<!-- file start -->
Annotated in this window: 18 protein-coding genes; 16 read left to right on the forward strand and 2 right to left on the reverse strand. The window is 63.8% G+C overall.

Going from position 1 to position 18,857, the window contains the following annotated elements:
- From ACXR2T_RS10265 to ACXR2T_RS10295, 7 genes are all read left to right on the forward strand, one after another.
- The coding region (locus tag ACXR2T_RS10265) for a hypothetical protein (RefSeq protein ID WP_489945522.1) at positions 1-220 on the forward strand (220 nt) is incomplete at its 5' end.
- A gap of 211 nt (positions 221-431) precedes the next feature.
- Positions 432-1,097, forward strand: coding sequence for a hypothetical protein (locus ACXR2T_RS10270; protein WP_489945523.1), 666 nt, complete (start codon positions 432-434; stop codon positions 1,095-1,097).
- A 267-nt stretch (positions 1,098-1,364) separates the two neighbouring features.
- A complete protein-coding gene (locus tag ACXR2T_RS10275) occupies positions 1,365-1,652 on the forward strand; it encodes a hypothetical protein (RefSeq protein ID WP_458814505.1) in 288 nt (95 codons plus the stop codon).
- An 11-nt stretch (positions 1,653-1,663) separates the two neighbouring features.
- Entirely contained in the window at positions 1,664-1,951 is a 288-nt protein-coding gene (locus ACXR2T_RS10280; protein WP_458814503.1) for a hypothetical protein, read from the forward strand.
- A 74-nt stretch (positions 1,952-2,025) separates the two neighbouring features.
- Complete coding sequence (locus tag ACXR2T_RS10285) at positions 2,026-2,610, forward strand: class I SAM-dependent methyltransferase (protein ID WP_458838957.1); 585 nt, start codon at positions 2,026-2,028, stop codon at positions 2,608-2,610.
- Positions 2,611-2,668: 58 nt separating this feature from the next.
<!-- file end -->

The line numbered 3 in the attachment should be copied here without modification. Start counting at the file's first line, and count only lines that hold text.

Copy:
- From ACXR2T_RS10265 to ACXR2T_RS10295, 7 genes are all read left to right on the forward strand, one after another.